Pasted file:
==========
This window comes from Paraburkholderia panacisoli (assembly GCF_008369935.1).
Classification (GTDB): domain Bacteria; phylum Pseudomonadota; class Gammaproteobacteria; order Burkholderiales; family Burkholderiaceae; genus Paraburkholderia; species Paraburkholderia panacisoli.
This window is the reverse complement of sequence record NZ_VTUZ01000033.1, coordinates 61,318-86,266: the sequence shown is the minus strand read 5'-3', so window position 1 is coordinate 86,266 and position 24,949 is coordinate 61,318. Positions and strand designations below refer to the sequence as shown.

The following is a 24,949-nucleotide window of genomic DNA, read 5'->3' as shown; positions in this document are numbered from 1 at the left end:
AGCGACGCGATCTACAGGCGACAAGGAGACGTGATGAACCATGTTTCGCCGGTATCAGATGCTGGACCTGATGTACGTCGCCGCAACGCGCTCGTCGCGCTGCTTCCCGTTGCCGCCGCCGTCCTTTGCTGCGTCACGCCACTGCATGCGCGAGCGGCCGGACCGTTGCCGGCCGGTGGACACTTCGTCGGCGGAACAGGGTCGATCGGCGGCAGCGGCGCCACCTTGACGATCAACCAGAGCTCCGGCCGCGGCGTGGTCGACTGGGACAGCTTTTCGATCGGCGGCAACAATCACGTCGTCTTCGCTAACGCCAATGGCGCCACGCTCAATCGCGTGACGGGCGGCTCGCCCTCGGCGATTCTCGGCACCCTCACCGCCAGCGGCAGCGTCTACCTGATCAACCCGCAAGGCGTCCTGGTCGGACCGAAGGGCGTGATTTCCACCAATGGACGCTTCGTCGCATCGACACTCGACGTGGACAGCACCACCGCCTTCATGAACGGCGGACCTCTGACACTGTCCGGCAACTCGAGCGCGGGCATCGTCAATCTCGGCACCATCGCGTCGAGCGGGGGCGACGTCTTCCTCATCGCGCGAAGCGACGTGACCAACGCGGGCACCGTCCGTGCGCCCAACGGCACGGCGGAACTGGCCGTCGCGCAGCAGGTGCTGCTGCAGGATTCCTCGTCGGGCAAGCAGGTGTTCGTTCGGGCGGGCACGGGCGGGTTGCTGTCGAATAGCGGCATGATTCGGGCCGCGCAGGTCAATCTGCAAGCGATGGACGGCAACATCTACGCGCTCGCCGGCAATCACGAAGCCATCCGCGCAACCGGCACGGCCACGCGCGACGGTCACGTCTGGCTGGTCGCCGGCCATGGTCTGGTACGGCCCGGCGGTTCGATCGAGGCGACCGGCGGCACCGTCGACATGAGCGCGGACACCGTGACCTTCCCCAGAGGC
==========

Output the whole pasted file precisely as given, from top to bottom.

This window comes from Paraburkholderia panacisoli (assembly GCF_008369935.1).
Classification (GTDB): domain Bacteria; phylum Pseudomonadota; class Gammaproteobacteria; order Burkholderiales; family Burkholderiaceae; genus Paraburkholderia; species Paraburkholderia panacisoli.
This window is the reverse complement of sequence record NZ_VTUZ01000033.1, coordinates 61,318-86,266: the sequence shown is the minus strand read 5'-3', so window position 1 is coordinate 86,266 and position 24,949 is coordinate 61,318. Positions and strand designations below refer to the sequence as shown.

The following is a 24,949-nucleotide window of genomic DNA, read 5'->3' as shown; positions in this document are numbered from 1 at the left end:
AGCGACGCGATCTACAGGCGACAAGGAGACGTGATGAACCATGTTTCGCCGGTATCAGATGCTGGACCTGATGTACGTCGCCGCAACGCGCTCGTCGCGCTGCTTCCCGTTGCCGCCGCCGTCCTTTGCTGCGTCACGCCACTGCATGCGCGAGCGGCCGGACCGTTGCCGGCCGGTGGACACTTCGTCGGCGGAACAGGGTCGATCGGCGGCAGCGGCGCCACCTTGACGATCAACCAGAGCTCCGGCCGCGGCGTGGTCGACTGGGACAGCTTTTCGATCGGCGGCAACAATCACGTCGTCTTCGCTAACGCCAATGGCGCCACGCTCAATCGCGTGACGGGCGGCTCGCCCTCGGCGATTCTCGGCACCCTCACCGCCAGCGGCAGCGTCTACCTGATCAACCCGCAAGGCGTCCTGGTCGGACCGAAGGGCGTGATTTCCACCAATGGACGCTTCGTCGCATCGACACTCGACGTGGACAGCACCACCGCCTTCATGAACGGCGGACCTCTGACACTGTCCGGCAACTCGAGCGCGGGCATCGTCAATCTCGGCACCATCGCGTCGAGCGGGGGCGACGTCTTCCTCATCGCGCGAAGCGACGTGACCAACGCGGGCACCGTCCGTGCGCCCAACGGCACGGCGGAACTGGCCGTCGCGCAGCAGGTGCTGCTGCAGGATTCCTCGTCGGGCAAGCAGGTGTTCGTTCGGGCGGGCACGGGCGGGTTGCTGTCGAATAGCGGCATGATTCGGGCCGCGCAGGTCAATCTGCAAGCGATGGACGGCAACATCTACGCGCTCGCCGGCAATCACGAAGCCATCCGCGCAACCGGCACGGCCACGCGCGACGGTCACGTCTGGCTGGTCGCCGGCCATGGTCTGGTACGGCCCGGCGGTTCGATCGAGGCGACCGGCGGCACCGTCGACATGAGCGCGGACACCGTGACCTTCCCCAGAGGC